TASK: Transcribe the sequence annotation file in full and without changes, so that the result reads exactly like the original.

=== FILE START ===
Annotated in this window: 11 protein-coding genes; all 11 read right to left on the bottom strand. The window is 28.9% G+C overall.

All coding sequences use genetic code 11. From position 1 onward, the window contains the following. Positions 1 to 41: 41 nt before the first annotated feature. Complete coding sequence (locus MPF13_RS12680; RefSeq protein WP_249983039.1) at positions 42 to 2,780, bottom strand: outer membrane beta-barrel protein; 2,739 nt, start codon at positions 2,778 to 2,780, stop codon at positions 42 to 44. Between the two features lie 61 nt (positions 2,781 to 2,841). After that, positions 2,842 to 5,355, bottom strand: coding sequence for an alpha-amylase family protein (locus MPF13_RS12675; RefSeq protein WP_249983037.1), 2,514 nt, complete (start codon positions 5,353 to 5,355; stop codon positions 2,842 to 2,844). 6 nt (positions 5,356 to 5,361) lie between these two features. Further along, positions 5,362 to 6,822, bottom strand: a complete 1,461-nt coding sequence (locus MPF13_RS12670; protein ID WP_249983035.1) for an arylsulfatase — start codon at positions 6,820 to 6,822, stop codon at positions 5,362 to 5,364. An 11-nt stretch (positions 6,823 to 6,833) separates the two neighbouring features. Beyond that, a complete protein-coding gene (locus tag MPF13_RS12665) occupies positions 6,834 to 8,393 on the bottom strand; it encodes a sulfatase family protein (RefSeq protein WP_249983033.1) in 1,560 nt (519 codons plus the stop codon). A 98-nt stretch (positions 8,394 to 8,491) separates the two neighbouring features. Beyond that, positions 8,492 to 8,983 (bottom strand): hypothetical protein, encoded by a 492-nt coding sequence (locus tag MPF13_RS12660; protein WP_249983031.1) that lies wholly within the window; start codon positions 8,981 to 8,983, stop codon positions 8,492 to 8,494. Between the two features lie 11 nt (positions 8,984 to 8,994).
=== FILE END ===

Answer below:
Annotated in this window: 11 protein-coding genes; all 11 read right to left on the bottom strand. The window is 28.9% G+C overall.

All coding sequences use genetic code 11. From position 1 onward, the window contains the following. Positions 1 to 41: 41 nt before the first annotated feature. Complete coding sequence (locus MPF13_RS12680; RefSeq protein WP_249983039.1) at positions 42 to 2,780, bottom strand: outer membrane beta-barrel protein; 2,739 nt, start codon at positions 2,778 to 2,780, stop codon at positions 42 to 44. Between the two features lie 61 nt (positions 2,781 to 2,841). After that, positions 2,842 to 5,355, bottom strand: coding sequence for an alpha-amylase family protein (locus MPF13_RS12675; RefSeq protein WP_249983037.1), 2,514 nt, complete (start codon positions 5,353 to 5,355; stop codon positions 2,842 to 2,844). 6 nt (positions 5,356 to 5,361) lie between these two features. Further along, positions 5,362 to 6,822, bottom strand: a complete 1,461-nt coding sequence (locus MPF13_RS12670; protein ID WP_249983035.1) for an arylsulfatase — start codon at positions 6,820 to 6,822, stop codon at positions 5,362 to 5,364. An 11-nt stretch (positions 6,823 to 6,833) separates the two neighbouring features. Beyond that, a complete protein-coding gene (locus tag MPF13_RS12665) occupies positions 6,834 to 8,393 on the bottom strand; it encodes a sulfatase family protein (RefSeq protein WP_249983033.1) in 1,560 nt (519 codons plus the stop codon). A 98-nt stretch (positions 8,394 to 8,491) separates the two neighbouring features. Beyond that, positions 8,492 to 8,983 (bottom strand): hypothetical protein, encoded by a 492-nt coding sequence (locus tag MPF13_RS12660; protein WP_249983031.1) that lies wholly within the window; start codon positions 8,981 to 8,983, stop codon positions 8,492 to 8,494. Between the two features lie 11 nt (positions 8,984 to 8,994).